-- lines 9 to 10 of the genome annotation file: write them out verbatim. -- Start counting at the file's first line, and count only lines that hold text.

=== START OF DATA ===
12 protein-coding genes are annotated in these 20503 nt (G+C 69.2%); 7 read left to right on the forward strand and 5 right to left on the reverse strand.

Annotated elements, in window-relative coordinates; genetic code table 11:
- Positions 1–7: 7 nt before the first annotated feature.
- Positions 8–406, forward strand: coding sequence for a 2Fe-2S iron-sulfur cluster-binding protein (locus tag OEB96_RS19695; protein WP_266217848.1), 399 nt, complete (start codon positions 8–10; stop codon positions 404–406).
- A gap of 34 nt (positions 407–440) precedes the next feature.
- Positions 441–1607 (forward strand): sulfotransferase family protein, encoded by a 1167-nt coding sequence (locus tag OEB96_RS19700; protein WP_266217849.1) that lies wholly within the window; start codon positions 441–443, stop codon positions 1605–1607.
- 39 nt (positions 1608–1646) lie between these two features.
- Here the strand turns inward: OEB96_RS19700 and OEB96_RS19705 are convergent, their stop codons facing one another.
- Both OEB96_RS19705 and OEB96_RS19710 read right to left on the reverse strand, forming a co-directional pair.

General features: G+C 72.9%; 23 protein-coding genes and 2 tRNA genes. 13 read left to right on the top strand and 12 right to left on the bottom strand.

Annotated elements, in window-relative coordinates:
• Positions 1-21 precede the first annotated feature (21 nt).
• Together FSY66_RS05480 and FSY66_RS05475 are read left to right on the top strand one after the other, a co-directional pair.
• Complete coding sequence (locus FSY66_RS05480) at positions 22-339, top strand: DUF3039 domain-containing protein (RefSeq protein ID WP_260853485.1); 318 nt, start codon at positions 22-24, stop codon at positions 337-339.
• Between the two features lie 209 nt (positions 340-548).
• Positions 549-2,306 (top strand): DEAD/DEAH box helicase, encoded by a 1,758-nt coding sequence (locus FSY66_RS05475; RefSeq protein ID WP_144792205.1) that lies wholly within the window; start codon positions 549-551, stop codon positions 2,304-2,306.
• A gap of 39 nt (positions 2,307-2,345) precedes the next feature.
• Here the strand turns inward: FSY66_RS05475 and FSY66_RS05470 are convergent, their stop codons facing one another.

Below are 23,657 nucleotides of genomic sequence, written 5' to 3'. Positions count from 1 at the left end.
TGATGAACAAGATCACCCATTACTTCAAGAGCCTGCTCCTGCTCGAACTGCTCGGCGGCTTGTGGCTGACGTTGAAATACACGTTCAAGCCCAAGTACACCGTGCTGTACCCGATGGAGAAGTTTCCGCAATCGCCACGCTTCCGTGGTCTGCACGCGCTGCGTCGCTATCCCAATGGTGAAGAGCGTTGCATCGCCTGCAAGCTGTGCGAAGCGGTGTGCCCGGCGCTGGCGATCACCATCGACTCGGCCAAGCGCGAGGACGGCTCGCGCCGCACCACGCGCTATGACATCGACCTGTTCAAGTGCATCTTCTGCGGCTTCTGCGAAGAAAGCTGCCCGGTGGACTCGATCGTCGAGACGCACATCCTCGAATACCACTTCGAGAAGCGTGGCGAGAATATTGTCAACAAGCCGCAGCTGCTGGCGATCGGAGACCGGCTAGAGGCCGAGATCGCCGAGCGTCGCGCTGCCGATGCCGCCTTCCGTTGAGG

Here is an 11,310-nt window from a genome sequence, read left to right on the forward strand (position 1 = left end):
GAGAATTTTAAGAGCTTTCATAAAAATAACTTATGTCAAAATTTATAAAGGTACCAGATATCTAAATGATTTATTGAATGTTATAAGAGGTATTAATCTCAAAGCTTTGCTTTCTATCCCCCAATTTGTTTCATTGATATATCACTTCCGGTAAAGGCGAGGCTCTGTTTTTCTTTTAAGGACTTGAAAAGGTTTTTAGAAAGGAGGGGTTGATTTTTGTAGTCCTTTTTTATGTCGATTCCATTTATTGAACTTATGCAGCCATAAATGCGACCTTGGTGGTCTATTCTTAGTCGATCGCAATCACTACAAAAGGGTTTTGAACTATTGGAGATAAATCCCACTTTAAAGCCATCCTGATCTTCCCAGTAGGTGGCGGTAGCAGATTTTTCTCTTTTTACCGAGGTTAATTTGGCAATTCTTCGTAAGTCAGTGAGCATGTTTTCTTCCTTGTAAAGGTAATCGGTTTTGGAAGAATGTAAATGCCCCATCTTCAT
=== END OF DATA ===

- Both OEB96_RS19705 and OEB96_RS19710 read right to left on the reverse strand, forming a co-directional pair.

General features: G+C 72.9%; 23 protein-coding genes and 2 tRNA genes. 13 read left to right on the top strand and 12 right to left on the bottom strand.